DOUGLAS Ross has stressed “an unofficial referendum should be boycotted” and has called on other unionist parties to snub any poll held without Westminster’s blessing.
The Scottish Tory leader has pointed to comments from the SNP over the first vote on independence in 2014 which was labelled a “gold standard of referendums”.
The SNP has set out plans to legislate for a second independence vote if there is a pro-majority following May’s Holyrood election if Boris Johnson refuses permission for a vote to take place. A referendum would be held and a battle would likely take place in the courts to determine whether the vote is legitimate.
But Mr Ross has stressed that his party would take no part in a “wildcat” referendum.
He said: “Anything that constitutes this new battle they want to take to the courts and an unofficial referendum should be boycotted, it shouldn’t be given any credibility. It is again a divisive tactic by the SNP to split our country apart with no then formal recognition of the result.
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“I won’t be taking part in that – I would hope anyone, not just unionist supporters but people who support democracy should not take part in these wildcat, unofficial referendums.
“I would make that plea to Scottish Labour, the Scottish Liberal Democrats and anyone who believes in democracy in Scotland.”
Scottish Liberal Democrat leader Willie Rennie confirmed his party “won’t support another independence referendum as we want to put the recovery first”.
He added: “Liberal Democrats are determined to stop the SNP and their plans to put a disruptive and divisive independence referendum before the recovery from this deadly pandemic.
“We need to have a needle-sharp focus on the recovery for jobs, the NHS and education. People in Scotland are appalled by the chaotic leadership of Boris Johnson and the economically damaging Brexit so perhaps the Conservatives could sort those issues out before lecturing anyone about standing up for the best interests of the country.”
Support for Scottish independence has reached record levels, with a stark study by the Sunday Times showing that a majority of people in Scotland and Northern Ireland now want referendums on their membership of the Union within the next five years and some 49 per cent of Scottish voters said they thought it likely Scotland would be independent within 10 years while only 30 per cent said it was unlikely.
Mr Ross admitted that work is needed “to convince people of the benefits of remaining part of the United Kingdom”, adding that “the opinion polls do present us with that challenge that we’ve now got to meet”.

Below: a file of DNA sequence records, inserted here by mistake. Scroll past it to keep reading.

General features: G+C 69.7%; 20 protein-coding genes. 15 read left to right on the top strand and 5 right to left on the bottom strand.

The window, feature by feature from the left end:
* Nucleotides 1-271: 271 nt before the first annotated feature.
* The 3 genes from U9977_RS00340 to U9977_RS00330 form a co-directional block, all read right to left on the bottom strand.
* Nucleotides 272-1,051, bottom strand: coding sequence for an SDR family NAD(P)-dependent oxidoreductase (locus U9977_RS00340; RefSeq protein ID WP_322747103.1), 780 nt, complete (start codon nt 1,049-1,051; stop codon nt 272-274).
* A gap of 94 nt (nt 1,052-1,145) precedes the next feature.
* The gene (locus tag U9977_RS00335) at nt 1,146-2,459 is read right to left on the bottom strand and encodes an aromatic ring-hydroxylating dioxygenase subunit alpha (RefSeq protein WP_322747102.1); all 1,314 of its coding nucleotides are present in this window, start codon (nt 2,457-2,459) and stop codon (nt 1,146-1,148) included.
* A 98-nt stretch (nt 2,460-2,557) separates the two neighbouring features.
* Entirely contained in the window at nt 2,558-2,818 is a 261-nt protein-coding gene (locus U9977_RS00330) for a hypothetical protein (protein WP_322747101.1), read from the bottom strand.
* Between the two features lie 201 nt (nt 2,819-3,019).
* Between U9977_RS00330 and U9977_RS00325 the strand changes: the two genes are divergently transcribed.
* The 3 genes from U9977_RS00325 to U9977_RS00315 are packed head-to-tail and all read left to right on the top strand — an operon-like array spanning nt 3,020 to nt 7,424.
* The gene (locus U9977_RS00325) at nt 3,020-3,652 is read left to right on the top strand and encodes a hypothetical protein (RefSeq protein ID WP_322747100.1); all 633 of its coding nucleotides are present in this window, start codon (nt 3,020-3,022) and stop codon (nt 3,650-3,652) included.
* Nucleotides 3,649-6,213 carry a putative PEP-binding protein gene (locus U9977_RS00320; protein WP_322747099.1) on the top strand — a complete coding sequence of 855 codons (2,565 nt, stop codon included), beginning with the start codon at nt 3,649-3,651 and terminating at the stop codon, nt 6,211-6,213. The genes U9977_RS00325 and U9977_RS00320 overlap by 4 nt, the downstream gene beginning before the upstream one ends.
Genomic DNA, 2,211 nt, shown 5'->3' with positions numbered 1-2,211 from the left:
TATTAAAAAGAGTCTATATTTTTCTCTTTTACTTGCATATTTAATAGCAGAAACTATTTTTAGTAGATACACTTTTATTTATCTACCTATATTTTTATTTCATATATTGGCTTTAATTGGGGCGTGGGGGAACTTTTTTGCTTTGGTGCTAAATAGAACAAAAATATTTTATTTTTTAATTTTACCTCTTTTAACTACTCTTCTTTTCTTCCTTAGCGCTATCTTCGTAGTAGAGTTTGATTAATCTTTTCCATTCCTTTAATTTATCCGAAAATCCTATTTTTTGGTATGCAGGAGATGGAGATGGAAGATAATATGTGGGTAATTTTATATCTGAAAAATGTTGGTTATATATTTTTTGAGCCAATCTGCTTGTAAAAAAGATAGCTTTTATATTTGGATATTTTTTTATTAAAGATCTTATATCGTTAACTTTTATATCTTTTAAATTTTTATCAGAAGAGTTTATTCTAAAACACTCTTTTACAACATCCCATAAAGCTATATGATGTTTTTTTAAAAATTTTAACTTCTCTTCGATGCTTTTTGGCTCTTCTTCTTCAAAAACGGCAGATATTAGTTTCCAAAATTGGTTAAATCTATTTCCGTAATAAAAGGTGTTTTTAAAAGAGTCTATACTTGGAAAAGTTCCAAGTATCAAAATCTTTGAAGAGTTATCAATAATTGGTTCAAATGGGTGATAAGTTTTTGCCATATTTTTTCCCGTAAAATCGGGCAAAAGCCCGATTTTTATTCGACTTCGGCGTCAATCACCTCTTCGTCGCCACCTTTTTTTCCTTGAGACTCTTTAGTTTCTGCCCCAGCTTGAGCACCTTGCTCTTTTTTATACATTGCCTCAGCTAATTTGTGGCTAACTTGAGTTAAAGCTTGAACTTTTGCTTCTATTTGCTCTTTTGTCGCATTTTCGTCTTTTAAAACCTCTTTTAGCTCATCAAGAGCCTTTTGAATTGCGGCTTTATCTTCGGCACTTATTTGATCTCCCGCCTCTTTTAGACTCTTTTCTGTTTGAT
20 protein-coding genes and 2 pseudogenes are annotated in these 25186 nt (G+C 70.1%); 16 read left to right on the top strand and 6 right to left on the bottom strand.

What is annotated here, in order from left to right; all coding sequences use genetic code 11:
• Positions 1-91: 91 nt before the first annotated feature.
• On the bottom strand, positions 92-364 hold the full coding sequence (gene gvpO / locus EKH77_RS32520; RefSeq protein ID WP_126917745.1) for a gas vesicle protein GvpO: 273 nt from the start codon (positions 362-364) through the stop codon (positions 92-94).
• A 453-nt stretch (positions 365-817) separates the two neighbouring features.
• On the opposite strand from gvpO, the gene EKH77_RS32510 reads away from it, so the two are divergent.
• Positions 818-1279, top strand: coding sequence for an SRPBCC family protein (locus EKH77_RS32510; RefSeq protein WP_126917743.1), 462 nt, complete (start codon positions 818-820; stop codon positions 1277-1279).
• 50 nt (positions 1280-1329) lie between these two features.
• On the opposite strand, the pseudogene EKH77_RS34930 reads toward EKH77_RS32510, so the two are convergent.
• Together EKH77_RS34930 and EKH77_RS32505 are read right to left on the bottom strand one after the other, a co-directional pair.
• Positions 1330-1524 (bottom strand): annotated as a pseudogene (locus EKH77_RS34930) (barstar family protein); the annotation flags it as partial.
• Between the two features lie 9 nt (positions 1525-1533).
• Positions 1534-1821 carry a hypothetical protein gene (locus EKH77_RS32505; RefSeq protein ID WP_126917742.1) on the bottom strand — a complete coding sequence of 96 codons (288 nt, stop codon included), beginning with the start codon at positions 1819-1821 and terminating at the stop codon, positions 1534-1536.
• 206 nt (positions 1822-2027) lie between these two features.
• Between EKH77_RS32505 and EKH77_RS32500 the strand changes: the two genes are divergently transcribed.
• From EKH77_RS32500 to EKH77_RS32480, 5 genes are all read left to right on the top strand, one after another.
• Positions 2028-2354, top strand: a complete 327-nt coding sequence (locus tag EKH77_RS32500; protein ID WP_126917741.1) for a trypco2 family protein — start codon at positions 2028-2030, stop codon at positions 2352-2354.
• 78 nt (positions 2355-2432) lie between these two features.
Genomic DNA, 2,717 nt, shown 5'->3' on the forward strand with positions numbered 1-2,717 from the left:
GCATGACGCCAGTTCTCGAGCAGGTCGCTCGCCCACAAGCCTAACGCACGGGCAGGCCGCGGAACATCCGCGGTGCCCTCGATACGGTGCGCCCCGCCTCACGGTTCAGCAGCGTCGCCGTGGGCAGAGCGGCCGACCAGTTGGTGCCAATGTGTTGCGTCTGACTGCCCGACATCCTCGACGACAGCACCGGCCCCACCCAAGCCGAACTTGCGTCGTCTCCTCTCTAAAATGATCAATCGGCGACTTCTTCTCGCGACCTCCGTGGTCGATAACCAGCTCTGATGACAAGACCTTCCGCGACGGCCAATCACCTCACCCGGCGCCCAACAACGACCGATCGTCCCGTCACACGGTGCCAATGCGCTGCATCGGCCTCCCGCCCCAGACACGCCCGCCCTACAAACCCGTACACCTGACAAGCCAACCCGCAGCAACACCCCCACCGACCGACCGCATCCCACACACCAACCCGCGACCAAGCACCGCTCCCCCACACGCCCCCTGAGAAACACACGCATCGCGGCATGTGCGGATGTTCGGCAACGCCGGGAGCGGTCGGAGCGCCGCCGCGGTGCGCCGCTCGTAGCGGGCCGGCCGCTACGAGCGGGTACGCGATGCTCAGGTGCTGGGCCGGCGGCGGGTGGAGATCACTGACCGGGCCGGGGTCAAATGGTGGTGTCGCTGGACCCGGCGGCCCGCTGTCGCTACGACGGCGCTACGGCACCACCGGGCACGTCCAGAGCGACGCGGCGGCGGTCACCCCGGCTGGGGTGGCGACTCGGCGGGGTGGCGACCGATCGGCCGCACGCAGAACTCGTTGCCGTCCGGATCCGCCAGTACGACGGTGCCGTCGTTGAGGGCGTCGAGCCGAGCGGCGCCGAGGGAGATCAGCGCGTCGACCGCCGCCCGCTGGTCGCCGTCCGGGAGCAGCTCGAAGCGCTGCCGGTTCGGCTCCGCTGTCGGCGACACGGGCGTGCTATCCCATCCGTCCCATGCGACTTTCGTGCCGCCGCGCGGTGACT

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He was also asked about his party’s strategy for regaining support from those who no longer support the Union.
He said: “In terms of bringing people who may have moved from No to Yes, at the moment there’s no discussion or debate on the SNP’s plans for separation.
“I think if many people start to look at what will it mean for us to have a border between Scotland and England, what would it mean for currency that we use, what would it mean for our pensions, what would it mean for our jobs that were protected through Rishi Sunak’s furlough scheme during this pandemic.
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“What would it mean if we’d been independent right now, if we’d been part of the European Union and we would have been part of the EU’s vaccine rollout which is lagging well behind the United Kingdom? The United Kingdom was the first country in the world to receive authorisation to use the Covid vaccine.
“These are all things people would be getting to think about again and we have to remind people of all these benefits of the Union both in the election campaign coming up and just generally.
“There hasn’t been enough to present the positive case of the Union since 2014.”
But the Scottish Government’s Consitution Secretary, Mike Russell, said he hopes a battle in the courts over the legitimacy of a referedum would not be necessary.
He added: “We’re saying to the world: if the people of Scotland vote for something, they should get it – that’s unremarkable.
Constitution Secretary Mike Russell
“I think it’s such a bad look for any government to say ‘Even if the people of Scotland vote for something, we’ll take them to court to stop them’.
“(It’s) not just the Government – that would essentially be taking the whole people of Scotland who voted for it to court.”
He also said he did not think the UK Government would take such action.
“I think sense prevails, but it is quite fair that we say we intend to deliver that, so we’ll carry on with our referendum and if the UK Government wish to challenge that in court, they will have to challenge it and we will defend it,” he said.
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Mr Russell would not be drawn on what would happen if the UK Supreme Court rejected the referendum as unlawful.
There is no set timetable for the holding of a referendum laid out in the document, but it does say it must occur after the pandemic has ended.
Independence after the pandemic, Mr Russell said, would allow Scotland to better rebuild after the economic toll taken by Covid-19.
“The connection with the pandemic is to make sure that Scotland rebuilds in the way it needs to rebuild for its future,” he said.
“That is what we need to do, focused on Scotland’s needs and Scotland’s priorities, not be treated in the way we have been treated over the last many years and particularly during Brexit – that is ignored.”